Understanding Futures Prices
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In this lesson we'll look at some of the factors that affect futures prices. So, what makes futures prices rise and fall? Futures prices are continuously in flux and move up or down due to the collective action of all traders in the market.
Essentially, if there are more traders that want to buy than there are that want to sell then the price will rise. Similarly, if there are more that want to sell than there are that want to buy then the price will fall. Fundamentally, this is what causes futures prices to rise and fall - the trading actions of all futures market participants.
But, we must extend this logic and ask why traders would want to buy or sell. Traders typically don't decide to buy or sell on a whim; they have a reason for wanting to do so.
Their reasons for doing so are varied but generally fall under two categories: fundamental and technical analysis of the markets. In short, futures traders evaluate information about the markets and then decide to buy or sell based upon their evaluations. At root though, it is the actual buying and selling on the exchange floor that causes prices to move in one direction or the other.
Beyond these basic consideration, there are several other factors that affect futures prices and how they are quoted in the marketplace.
Many things affect futures prices, but one important element is the cash price of a particular commodity. The cash price, or spot price, is the price that a certain commodity can be exchanged for on the open market. If a buyer wanted to purchase wheat from a supplier in the present, the two parties could conduct their own private transaction on the open market instead of resorting to the futures market.
The "going price" for the wheat on the open market is known as the cash price. Cash prices and futures prices are highly correlated and generally move in tandem with each other. The reasons for this are many and varied, but it is important to recognize this fact because the cash and futures markets mutually affect the prices of the other.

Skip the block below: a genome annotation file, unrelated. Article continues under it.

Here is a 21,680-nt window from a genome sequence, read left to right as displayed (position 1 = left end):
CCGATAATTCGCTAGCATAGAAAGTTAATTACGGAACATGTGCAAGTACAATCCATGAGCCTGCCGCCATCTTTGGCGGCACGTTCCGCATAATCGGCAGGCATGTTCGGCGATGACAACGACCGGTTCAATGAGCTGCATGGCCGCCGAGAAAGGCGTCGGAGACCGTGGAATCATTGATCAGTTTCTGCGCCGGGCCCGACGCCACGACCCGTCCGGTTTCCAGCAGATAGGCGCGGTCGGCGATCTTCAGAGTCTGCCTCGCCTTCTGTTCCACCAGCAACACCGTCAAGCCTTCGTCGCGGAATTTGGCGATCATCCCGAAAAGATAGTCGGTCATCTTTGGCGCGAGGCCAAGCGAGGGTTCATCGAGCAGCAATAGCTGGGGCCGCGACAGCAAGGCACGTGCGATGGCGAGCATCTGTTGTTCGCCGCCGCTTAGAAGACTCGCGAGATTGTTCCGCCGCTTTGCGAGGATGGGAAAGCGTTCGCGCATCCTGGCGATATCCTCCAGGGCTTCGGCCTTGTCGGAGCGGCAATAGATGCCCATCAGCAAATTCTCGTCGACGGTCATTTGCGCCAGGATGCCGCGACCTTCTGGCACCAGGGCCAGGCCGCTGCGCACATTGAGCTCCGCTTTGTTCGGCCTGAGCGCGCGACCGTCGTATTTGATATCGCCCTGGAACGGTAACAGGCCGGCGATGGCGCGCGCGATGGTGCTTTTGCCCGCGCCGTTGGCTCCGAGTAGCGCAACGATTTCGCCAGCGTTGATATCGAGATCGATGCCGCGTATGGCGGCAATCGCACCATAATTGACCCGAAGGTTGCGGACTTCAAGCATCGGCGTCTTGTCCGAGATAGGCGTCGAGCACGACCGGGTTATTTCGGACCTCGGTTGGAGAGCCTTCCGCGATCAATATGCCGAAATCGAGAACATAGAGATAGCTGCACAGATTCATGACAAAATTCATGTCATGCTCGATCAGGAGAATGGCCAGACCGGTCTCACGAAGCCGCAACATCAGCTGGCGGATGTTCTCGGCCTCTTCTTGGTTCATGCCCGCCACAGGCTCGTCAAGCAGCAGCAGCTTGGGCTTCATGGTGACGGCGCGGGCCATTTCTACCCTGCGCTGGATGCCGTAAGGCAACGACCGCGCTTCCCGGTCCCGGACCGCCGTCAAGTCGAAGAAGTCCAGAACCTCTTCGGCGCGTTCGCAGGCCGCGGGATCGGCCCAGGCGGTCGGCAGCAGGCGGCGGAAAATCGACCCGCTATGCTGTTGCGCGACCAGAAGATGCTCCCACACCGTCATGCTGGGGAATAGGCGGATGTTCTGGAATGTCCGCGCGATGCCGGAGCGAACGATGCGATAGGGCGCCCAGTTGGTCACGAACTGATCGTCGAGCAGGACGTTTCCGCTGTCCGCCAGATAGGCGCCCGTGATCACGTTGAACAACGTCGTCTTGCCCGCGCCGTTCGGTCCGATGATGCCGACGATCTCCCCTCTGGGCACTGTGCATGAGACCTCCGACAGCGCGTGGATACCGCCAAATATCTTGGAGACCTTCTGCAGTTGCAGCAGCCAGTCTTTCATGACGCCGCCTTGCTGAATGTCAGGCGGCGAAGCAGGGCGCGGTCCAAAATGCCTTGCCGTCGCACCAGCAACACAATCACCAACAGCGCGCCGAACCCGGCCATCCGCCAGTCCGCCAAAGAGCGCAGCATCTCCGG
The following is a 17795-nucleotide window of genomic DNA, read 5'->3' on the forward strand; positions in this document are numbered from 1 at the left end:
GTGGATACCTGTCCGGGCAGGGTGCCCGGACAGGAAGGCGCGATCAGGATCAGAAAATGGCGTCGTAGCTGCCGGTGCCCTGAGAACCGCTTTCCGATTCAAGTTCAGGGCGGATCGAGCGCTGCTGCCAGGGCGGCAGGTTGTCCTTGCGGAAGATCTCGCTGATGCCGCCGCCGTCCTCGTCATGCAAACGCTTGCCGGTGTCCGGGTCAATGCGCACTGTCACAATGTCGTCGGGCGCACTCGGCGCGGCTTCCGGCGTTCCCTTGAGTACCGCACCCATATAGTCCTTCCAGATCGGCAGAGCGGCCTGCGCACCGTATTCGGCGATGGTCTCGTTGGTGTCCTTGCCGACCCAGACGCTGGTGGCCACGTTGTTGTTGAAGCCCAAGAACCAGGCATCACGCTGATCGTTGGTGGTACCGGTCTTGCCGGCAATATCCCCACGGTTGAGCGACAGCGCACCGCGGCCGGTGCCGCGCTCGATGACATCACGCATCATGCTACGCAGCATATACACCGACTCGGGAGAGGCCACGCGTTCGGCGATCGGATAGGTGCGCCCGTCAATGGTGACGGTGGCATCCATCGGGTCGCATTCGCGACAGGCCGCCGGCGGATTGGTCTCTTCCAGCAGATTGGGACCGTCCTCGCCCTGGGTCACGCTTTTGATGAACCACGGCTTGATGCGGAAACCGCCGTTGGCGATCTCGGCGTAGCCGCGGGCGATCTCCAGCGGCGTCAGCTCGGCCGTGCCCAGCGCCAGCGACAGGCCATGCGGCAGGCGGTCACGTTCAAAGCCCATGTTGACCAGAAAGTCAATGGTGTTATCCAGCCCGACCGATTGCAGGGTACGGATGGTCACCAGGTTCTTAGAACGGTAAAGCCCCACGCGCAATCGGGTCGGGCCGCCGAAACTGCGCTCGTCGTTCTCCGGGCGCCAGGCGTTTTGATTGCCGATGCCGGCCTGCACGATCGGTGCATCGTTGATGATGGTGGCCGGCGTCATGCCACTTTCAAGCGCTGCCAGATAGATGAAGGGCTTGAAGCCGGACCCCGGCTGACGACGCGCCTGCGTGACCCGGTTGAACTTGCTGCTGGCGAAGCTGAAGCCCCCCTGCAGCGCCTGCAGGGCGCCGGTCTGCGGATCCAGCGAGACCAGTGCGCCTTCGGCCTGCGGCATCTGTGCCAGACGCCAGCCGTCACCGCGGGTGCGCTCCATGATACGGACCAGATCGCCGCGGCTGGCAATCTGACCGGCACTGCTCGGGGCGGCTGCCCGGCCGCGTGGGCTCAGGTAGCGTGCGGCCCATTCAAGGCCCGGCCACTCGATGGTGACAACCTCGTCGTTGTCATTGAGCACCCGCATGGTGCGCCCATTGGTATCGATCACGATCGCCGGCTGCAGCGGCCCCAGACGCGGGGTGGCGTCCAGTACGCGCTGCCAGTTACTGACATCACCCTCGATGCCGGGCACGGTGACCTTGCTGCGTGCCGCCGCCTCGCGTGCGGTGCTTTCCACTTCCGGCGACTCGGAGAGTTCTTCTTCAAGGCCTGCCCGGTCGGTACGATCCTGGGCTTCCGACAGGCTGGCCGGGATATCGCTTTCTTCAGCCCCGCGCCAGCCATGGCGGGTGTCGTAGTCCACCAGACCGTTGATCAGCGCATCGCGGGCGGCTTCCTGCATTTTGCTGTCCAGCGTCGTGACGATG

Normally, futures prices will be higher than cash prices. The costs of storage and insurance for a commodity account for this premium of futures prices over cash prices. The difference in these prices is callled the "basis". This basis is something that is closely watched by hedgers and even spread traders.
At times, an imbalance in the basis is revealed in the markets, but this is rarely an opportunity for most futures traders. Floor traders, who are close to the price action, usually become aware of these imbalances very quickly and profit from them long before the average trader learns about them.
Price increments/tick value
Futures prices move in prescribed increments, called the tick value. These increments are specific for each commodity and are determined by the exchange. It is important to know a certain commodity's tick value before trading it because this is how a trader calculates potential profits and losses.
For instance, the standard gold contract on the CME trades in increments of 10 cents- this is the minimum tick. A trader cannot buy or sell gold contracts for 880.44 - acceptable prices would be 880.40, 880.50, etc. Furthermore, this increment is quoted per troy ounce. So, since the total contract size is 100 troy ounces, a price movement of one tick would equal a loss or gain of 10 dollars.
The bid/ask spread
A close look at commodity prices during trading hours reveals much about the bullish or bearish nature of that commodity. The bid/ask spread is fundamental to understanding futures prices in an up-close way. Basically, you will see two prices quoted above the current market price for any given futures contract.
The bid price is the price at which some traders are offering to buy and the ask price is the price at which other traders are offering to sell. This bid/ask data changes continuously and watching it closely gives an indication of the character and probable direction of market prices in the immediate future.